Hours after a 28-car Norfolk Southern train derailed Saturday in Springfield, Ohio — the third incident for the freight railroad in just over a month, including the toxic disaster in East Palestine, Ohio — internal emails show railroad officials making broad safety adjustments for rail cars.
An internal Norfolk Southern email sent Sunday and obtained by CNBC with a time stamp approximately 11 hours after the latest derailment indicated that Norfolk Southern was planning to reduce train length in an effort to prevent future incidents. Sources tell CNBC the email was given to Norfolk Southern yard managers, who are union workers in charge of stacking the trains.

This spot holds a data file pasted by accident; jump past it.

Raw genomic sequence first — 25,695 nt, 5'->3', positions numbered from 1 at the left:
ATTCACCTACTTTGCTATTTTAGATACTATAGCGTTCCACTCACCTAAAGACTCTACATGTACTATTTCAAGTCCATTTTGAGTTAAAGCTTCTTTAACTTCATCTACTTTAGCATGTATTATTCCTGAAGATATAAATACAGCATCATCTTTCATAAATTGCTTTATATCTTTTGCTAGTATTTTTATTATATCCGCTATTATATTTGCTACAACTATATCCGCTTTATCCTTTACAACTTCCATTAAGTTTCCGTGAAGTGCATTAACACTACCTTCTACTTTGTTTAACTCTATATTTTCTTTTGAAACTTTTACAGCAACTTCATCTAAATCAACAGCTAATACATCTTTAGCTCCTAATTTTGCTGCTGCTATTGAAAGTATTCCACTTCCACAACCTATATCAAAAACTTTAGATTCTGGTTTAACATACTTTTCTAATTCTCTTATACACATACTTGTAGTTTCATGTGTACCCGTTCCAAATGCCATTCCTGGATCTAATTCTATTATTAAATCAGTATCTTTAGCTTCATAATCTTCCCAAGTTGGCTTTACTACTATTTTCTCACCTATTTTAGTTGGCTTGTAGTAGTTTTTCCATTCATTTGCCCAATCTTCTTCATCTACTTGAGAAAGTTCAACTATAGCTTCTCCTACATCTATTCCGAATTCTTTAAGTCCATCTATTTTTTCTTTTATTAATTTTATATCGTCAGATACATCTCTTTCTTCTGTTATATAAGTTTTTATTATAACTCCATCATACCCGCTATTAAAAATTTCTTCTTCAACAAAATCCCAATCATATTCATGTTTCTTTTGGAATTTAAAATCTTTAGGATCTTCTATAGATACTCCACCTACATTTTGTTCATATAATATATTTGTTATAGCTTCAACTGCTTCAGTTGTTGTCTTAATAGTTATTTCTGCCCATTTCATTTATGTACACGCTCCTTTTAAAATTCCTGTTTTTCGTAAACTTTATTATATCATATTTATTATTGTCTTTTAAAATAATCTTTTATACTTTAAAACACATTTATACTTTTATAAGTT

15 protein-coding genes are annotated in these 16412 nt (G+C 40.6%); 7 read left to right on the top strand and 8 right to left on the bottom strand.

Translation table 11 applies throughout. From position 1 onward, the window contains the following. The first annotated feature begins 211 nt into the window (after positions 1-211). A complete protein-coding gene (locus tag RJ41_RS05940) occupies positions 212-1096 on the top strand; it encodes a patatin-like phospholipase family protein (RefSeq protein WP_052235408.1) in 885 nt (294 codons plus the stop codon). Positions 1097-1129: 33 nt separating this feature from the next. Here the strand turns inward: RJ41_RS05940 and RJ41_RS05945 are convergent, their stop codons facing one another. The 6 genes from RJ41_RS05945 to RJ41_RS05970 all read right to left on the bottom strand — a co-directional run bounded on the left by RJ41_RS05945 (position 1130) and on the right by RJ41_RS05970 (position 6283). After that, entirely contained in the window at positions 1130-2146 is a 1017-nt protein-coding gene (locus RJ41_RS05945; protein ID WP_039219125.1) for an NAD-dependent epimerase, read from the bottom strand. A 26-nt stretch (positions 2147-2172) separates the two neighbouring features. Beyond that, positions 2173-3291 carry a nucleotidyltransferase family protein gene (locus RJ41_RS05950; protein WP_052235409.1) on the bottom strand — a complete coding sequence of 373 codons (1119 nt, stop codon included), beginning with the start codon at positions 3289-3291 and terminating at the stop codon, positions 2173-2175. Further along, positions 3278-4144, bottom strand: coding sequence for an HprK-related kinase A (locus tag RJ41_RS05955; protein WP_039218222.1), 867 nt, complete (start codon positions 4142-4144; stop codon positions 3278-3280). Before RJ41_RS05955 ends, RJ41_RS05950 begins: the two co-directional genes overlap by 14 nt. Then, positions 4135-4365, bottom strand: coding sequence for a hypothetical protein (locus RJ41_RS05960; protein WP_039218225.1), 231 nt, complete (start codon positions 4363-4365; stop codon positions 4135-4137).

A Norfolk Southern spokesman told CNBC that guidance has since been updated and the train carrier is now mandating that any trains over 10,000 feet use distributed power, meaning the trains would be powered from several locations across the length of the train, not just from the front. Distributed locomotives are wirelessly controlled from the leading locomotive in both power and braking as needed.